The California Victim Compensation Board (CalVCB) began airing radio and TV ads in English and Spanish this week in an effort to reach survivors of forced sterilization at state hospitals and prisons and encourage them to apply for compensation.
The ads are the latest part of a wide-ranging outreach campaign that has included sending posters and fact sheets to 1,000 skilled nursing facilities, 500 libraries and all state prisons. In addition, CalVCB launched a social media advertising campaign in October and distributed more than 900 posters to the state’s 35 correctional institutions to post in common areas and housing units.
CalVCB administers the Forced or Involuntary Sterilization Compensation Program, which began on Jan. 1, 2022, and concludes on Dec. 31, 2023.
The program is aimed at compensating survivors of eugenics laws (1909 to 1979) that allowed state hospitals and other state-run facilities to perform medical procedures on people while in their care that prevented them from physically being able to have children. The program also compensates state prisoners who underwent a sterilization procedure without their consent while in custody after 1979, when eugenics laws were repealed.
“With these ads, we hope to reach a broader audience and connect more survivors of forced sterilization with the compensation they deserve,” CalVCB Executive Officer Lynda Gledhill said. “We encourage all those who were involuntarily sterilized to reach out and apply for compensation, and to spread the word to others, who may have been impacted so they can do the same.”
CalVCB contracted with the firm JP Marketing of Fresno to develop an advertising and outreach campaign for the program. Radio ads in English and Spanish began airing this week in the Los Angeles, San Francisco Bay and Sacramento areas, and television ads in English are being aired in Los Angeles. Spanish TV ads are in production and will begin airing in coming weeks.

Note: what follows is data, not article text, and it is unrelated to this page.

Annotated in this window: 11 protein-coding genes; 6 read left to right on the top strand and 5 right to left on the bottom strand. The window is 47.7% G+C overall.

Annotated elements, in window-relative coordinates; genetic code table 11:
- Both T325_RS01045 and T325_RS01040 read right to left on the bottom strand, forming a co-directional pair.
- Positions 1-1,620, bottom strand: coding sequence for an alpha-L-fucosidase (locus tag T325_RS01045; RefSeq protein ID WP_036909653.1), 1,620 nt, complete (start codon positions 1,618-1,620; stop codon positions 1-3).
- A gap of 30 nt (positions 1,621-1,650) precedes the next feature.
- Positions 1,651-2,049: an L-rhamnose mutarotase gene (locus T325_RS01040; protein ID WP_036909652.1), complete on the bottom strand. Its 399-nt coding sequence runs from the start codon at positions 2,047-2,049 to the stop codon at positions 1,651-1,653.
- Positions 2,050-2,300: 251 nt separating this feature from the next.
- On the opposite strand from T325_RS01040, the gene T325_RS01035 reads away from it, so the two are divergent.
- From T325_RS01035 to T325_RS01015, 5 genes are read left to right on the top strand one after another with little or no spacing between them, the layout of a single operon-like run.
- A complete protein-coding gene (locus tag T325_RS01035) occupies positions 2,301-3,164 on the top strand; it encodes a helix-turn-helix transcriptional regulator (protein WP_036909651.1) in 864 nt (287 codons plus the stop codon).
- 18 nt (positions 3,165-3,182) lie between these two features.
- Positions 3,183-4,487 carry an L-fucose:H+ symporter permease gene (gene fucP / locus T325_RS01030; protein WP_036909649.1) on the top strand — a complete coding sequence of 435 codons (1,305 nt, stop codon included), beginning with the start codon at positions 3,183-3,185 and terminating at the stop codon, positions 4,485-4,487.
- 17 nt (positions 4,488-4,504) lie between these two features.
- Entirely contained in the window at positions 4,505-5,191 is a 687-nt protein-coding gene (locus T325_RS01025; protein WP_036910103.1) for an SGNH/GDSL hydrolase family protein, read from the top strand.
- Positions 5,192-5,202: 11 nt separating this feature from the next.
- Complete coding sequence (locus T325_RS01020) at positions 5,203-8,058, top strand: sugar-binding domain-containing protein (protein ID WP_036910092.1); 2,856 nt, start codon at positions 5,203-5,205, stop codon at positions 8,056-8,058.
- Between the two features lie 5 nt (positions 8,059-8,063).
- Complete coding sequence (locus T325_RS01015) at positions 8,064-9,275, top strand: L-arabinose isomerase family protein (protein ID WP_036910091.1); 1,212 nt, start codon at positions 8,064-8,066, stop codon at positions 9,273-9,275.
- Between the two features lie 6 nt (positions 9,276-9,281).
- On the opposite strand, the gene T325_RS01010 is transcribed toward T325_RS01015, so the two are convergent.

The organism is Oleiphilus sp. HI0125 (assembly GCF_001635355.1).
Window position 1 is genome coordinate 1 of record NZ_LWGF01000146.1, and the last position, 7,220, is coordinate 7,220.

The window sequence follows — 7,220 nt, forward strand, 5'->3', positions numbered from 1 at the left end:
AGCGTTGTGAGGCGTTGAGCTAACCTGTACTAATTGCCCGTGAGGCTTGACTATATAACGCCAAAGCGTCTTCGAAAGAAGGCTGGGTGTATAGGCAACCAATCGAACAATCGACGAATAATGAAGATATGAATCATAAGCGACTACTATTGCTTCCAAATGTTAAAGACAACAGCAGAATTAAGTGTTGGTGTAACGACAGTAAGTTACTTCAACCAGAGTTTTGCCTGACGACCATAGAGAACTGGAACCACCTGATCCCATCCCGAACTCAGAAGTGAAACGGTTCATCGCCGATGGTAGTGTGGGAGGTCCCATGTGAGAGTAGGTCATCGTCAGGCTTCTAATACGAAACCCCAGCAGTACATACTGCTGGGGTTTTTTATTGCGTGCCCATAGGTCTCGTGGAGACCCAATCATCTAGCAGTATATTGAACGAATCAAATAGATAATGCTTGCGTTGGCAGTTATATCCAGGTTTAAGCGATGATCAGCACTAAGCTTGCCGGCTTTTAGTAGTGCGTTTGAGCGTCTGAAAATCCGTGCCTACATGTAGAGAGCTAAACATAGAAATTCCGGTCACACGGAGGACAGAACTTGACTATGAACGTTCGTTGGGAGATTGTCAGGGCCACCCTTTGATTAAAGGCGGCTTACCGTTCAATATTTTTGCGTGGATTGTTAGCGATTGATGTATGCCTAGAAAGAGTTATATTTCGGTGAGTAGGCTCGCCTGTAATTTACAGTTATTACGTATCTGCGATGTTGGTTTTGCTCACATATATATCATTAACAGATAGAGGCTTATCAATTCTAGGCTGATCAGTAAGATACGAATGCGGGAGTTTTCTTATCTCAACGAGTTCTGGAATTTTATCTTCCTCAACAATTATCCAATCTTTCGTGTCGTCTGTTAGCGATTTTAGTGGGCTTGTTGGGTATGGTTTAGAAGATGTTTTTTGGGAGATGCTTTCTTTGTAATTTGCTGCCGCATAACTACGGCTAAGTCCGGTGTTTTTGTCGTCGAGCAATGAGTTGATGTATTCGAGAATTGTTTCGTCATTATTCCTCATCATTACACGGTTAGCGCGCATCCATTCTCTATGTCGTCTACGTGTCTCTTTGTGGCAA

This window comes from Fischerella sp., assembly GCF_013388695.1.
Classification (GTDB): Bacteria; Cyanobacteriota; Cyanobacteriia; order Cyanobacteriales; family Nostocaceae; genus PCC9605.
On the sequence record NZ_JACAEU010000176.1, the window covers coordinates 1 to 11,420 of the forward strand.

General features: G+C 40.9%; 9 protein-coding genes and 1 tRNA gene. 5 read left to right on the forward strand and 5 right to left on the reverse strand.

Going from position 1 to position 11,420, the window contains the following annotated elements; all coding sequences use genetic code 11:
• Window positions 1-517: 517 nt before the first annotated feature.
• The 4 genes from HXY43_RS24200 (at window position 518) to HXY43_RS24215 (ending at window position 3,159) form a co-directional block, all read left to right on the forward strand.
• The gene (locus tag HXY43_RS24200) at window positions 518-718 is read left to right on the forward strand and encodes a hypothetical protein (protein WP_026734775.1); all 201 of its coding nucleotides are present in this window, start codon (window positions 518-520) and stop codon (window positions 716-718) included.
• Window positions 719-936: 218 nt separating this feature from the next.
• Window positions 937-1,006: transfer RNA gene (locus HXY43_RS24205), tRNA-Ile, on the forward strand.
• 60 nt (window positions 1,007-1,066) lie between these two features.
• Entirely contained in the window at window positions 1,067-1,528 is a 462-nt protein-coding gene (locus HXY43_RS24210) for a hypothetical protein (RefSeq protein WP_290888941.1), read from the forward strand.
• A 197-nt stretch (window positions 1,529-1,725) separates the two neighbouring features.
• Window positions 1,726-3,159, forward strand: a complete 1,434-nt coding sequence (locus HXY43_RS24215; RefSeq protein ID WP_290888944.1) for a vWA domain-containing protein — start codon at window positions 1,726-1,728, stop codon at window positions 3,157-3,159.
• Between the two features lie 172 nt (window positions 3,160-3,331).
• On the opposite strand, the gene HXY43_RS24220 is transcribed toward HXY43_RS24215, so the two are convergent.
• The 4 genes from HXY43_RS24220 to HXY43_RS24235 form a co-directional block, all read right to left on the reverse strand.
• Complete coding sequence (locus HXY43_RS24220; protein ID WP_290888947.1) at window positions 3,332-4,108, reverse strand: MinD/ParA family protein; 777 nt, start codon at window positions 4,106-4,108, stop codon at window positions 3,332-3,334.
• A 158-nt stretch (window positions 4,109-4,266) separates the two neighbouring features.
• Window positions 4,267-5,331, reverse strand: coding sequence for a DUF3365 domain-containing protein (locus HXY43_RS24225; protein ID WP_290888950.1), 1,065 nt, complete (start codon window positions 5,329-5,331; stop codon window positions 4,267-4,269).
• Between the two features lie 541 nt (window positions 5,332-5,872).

When the legislation establishing the program was introduced, experts estimated that approximately 600 survivors of state-sponsored sterilization were still living.
Under the program, $4.5 million is to be split among all eligible survivors who apply. They receive $15,000 immediately and then a second check in 2024, when the remaining funds are divided evenly among all approved claimants.
In addition to the compensation amount, the Legislature provided $2 million for program administration and outreach and $1 million to establish markers or plaques at designated sites acknowledging the victims of state-sponsored sterilization.
CalVCB has posted a social media toolkit on its website to help others promote the program and has distributed additional materials to other state agencies, advocacy groups and other organizations that may have contact with survivors.
For more information, call 1-800-777-9229 or visit victims.ca.gov/fiscp.
The California Victim Compensation Board (CalVCB) provides reimbursement for crime-related expenses to victims who suffer physical injury or the threat of physical injury as a result of violent crime. CalVCB helps crime victims and their families cover unforeseen expenses such as medical bills, mental health treatment, funeral and burial expenses, income loss and more. CalVCB also administers the Forced or Involuntary Sterilization Compensation Program, which financially compensates survivors of state-sponsored sterilization. To learn more about CalVCB, visit victims.ca.gov.